As wages are stagnating, the price of urban life continues to rise across the globe. Director Fredrik Gertten’s new documentary PUSH follows UN Special Rapporteur on Adequate Housing, Leilani Farha, as she meets with people from around the world who are struggling to afford housing.
PUSH presents interviews with disaffected tenants, city mayors, and experts in international economics, connecting the several stories to the main issue. The film does not focus on one city, but on many. We follow Farha everywhere from Harlem to Seoul. The wide variety of perspectives very effectively put us in the shoes of Farha as she tries to come to a greater understanding of why housing inequality is such a big issue in many cities today.
Since the film spends so much time with Farha, it’s a good thing that she is a very compelling subject. Her passion for the cause endears us to her and to everyone she fights for. We also see the frustrations she faces within the UN and with large companies profiting from the current system. From UN delegates ignoring her to Presidents of Real Estate companies refusing to meet with her, the struggles Farha faces help us to empathise with her and believe in her cause.
One way Gertten connects the viewer with the topic is through the cinematography. It excellently captures the details of each city Farha visits. As we see the forces that are profiting off of displacing communities, Gertten also takes time to show small moments of joy that make those communities so powerful. We see a neighbor waving goodbye to children on their way to school, two men having a cup of coffee together, and a family relaxing on their couch. Though there are some points where the film drags, the editing and pacing keep us engaged throughout while the cinematography connects us with the circumstances each subject is facing.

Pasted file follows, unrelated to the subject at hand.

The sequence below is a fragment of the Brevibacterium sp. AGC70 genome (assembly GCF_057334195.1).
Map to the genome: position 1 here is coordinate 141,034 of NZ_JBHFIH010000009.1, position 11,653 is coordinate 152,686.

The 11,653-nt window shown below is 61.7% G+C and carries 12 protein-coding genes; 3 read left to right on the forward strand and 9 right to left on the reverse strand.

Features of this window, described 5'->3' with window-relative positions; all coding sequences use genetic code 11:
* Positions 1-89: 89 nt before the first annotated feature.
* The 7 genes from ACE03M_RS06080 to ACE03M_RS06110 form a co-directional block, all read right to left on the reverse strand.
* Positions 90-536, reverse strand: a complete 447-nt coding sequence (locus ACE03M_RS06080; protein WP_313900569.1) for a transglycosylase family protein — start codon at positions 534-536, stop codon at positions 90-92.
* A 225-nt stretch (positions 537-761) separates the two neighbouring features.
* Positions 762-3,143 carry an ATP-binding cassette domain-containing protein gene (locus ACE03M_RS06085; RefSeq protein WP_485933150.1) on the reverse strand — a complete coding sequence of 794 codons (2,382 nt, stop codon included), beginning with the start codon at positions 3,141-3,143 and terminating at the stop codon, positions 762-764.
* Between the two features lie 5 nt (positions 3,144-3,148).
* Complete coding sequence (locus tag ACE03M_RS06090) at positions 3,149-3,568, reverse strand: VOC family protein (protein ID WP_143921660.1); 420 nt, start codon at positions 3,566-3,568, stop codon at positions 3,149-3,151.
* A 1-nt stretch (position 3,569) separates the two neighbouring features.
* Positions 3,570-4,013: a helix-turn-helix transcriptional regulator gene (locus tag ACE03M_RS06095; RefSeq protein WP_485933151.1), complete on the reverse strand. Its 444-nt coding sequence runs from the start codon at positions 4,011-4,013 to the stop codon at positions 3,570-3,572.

A larger issue with PUSH is that it does not have much focus on history. Housing inequality such as redlining and segregation in the United States and other nations is touched on, but not discussed in much detail. The majority of people Farha meets with over the course of the film are white, and little time is devoted to discussing these points with POC. Though the documentarians might have felt unqualified to discuss such topics, I believe it could have strengthened their message to point out how the housing market has always been unequal.
Considering how world events are affecting many people’s ability to pay their rent, this film has become even more pertinent to our current situation. Though the message could have been stronger if it delved more into the history of housing and included more diverse voices, I would still recommend PUSH. It makes a strong case that the housing crisis should be taken seriously.